Mick West Administrator Staff Member

    There's some more details here:

    So something like this hypothetical sequence of commands

    > PASSWORD? ****************
    > TEST? (Y/n) N

    Now since it's "just" a warning, the safeguards were a bit less strict than sending nuclear missiles, so that allowed a distracted person to make two or three mistakes, and bam!
    • Agree Agree x 1
  7. Graham2001

    Graham2001 Active Member

    Wikipedia has a list of 'false alarms' using the both the Emergency Alert System and the preceding Emergency Broadcast System, there was an incident in 1971 where someone put the 'wrong tape' into the machine during an exercise and triggered a nationwide alert.

    More pertinent to this event are the testing errors in the 2000's especially the September 2017 incident in California where the end-of-test message was not sent and a bible reading from one of the regional affiliates of the station that handles the emergency alert system, containing the words "extremely violent times will come" was broadcast over a wide area.


    As to the scenario Mike outlines, it's very real and has happened in the past in other circumstances, the classic example is the 1974 crash of Northwest Airlines Flight 6231, where the crew took off with engine heaters on/pitot tube heaters off after someone in the cockpit flipped switches apparently without checking what he was doing. This resulted in false speed readings being sent to the crew, who stalled the aircraft as a result

  8. Hevach

    Hevach Senior Member

    (Edited to a better source)

    Some details, both from the state agency and from internet sleuths.

    Source: https://twitter.com/CivilBeat/status/953127542050795520/photo/1

    This tweet has a picture of the interface for the system, which appears to be HTML based. The person responsible clicked on "PACOM (CDW) - STATE ONLY" when they were supposed to click "DRILL - PACOM (CDW) - STATE ONLY." Procedures were the same from there so by the time the error was realized the alert had been sent.

    There's another bit in the above article, but it goes back a ways. Last July, agency operations officer Jeffrey Wong posed for an AP photograph in which two suspicious post-it notes are visible on monitors. On one is a legible password, and on another is a reminder to sign out when you leave your station. According to the agency, the password was real, but was to an internal system not exposed to the internet, and had expired and been changed before the false alarm. But critics are using it to ask questions about their cybersecurity practices anyway.

    This is a classic example of how robust password policies can actually degrade security. Passwords, especially shared passwords that many people need to know, get written down and left out. Overly complex or frequently changed passwords get written down as well, and the only people being kept out of accounts are their owners.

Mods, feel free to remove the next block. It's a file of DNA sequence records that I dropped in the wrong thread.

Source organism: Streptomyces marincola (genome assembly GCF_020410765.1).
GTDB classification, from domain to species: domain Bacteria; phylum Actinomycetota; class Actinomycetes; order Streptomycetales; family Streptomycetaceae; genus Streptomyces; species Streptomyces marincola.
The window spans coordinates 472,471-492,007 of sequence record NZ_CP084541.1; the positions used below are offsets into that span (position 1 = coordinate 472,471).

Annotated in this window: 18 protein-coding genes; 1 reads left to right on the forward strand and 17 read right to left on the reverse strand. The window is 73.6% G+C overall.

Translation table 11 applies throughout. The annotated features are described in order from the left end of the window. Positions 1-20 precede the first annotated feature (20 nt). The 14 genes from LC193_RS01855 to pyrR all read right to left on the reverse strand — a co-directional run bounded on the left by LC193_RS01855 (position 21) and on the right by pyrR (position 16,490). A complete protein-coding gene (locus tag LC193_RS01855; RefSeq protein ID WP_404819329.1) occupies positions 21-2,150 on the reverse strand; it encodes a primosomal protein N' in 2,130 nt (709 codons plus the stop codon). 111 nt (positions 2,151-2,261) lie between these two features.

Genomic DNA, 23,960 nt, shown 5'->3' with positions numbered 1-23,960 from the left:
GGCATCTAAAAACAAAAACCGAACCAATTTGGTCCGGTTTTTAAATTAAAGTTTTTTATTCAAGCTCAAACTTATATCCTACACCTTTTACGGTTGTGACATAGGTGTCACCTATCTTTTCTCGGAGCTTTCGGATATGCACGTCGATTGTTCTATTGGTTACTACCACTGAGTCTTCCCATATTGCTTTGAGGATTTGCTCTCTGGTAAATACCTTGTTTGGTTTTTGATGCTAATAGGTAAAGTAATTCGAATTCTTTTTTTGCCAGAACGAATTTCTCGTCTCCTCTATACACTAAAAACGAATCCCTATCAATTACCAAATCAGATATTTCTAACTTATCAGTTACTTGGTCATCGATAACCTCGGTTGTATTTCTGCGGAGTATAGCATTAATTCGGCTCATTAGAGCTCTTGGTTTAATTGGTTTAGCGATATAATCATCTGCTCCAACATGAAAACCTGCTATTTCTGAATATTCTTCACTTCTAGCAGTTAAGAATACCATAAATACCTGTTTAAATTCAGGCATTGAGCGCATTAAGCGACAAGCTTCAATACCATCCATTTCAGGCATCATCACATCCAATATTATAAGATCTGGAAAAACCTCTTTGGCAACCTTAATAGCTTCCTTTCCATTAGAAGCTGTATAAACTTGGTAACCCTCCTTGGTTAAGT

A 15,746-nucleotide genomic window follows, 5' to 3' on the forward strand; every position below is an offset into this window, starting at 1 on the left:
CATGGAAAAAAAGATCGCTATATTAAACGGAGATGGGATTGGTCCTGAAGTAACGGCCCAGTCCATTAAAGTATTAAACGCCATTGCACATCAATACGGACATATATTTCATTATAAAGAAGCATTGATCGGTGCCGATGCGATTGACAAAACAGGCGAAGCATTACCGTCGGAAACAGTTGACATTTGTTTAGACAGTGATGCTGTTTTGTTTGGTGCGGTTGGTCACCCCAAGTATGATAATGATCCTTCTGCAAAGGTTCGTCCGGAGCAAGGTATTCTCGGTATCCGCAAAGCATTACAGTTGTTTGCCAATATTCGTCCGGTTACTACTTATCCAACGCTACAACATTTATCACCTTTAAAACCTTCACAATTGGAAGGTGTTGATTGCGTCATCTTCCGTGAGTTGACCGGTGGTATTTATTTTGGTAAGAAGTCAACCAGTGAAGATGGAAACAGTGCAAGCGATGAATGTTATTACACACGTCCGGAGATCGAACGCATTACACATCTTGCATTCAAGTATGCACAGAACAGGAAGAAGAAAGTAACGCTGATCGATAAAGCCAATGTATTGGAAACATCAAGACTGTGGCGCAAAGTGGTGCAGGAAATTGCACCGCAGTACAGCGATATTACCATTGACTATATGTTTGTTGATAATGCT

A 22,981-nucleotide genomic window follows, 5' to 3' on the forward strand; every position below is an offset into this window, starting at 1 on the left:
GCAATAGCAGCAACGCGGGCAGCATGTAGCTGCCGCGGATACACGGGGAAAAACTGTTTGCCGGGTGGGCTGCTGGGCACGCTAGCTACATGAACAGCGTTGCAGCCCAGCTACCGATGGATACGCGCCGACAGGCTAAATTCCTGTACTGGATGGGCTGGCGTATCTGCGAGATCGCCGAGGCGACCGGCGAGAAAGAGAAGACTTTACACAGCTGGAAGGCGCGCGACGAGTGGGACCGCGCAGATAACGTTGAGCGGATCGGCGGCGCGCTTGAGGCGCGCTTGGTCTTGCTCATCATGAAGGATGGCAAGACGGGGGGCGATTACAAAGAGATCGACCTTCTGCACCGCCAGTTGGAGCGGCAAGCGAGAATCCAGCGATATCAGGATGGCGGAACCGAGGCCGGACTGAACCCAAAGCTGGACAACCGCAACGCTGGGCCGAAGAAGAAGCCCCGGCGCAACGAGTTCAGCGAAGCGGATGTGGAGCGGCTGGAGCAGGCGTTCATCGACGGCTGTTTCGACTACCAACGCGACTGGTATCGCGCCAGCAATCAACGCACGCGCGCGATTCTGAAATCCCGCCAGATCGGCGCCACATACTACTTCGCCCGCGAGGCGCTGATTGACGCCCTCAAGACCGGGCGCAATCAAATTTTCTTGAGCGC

Lastly: http://www.cnn.com/2018/01/16/asia/japan-false-missile-alarm-intl/index.html

    The broadcaster NHK in Japan ALSO issued a false ballistic missile J-alert, but only through their phone app and not general emergency channels as happened in Hawaii. Unlike the US, where this is an alert that's never been issued in earnest, Japan has issued these alerts, such as last year when North Korea launch missiles over Japanese airspace, so while people take them seriously, there's perhaps less of an edge of panic to them compared to what we saw in Hawaii.
    Last edited: Jan 17, 2018
  9. sharpnfuzzy

    sharpnfuzzy Member

    That is not a screenshot of the actual system. So far it seems that no actual screenshots have been released for security reasons. Those are merely mockups of the options available to operators of the system.

    Having experience with government IT systems, I'm surprised that false alarms like this don't happen more often. The operators should be applauded for being able to navigate the maze of bad UI correctly 99.9% of the time.
  10. Leifer

    Leifer Senior Member

    You mean pressing the weekly "system test button", rather than the "not a drill" button ?
    On my Windows machine, I can't install an app without at least 2 definite (decision) clicks.
  11. sharpnfuzzy

    sharpnfuzzy Member

    You can be guaranteed for a fact that the system they're using for this critical process has had much much less time, thought, effort, and money invested into it than Windows.
    • Funny Funny x 2
    • Agree Agree x 1
  12. Hevach

    Hevach Senior Member

    Yeah, a lot of business and government systems are like that. Training and accountability are cheap, robust software engineering is expensive.
  13. Leifer

    Leifer Senior Member

    Recently (see this post date), the employee responsible for actuating the alert, admitted he/she actually thought there was an imminent threat, and sent the alert on purpose.....supposedly because the employee mis-took a drill, for the real threat.
  14. Hevach

    Hevach Senior Member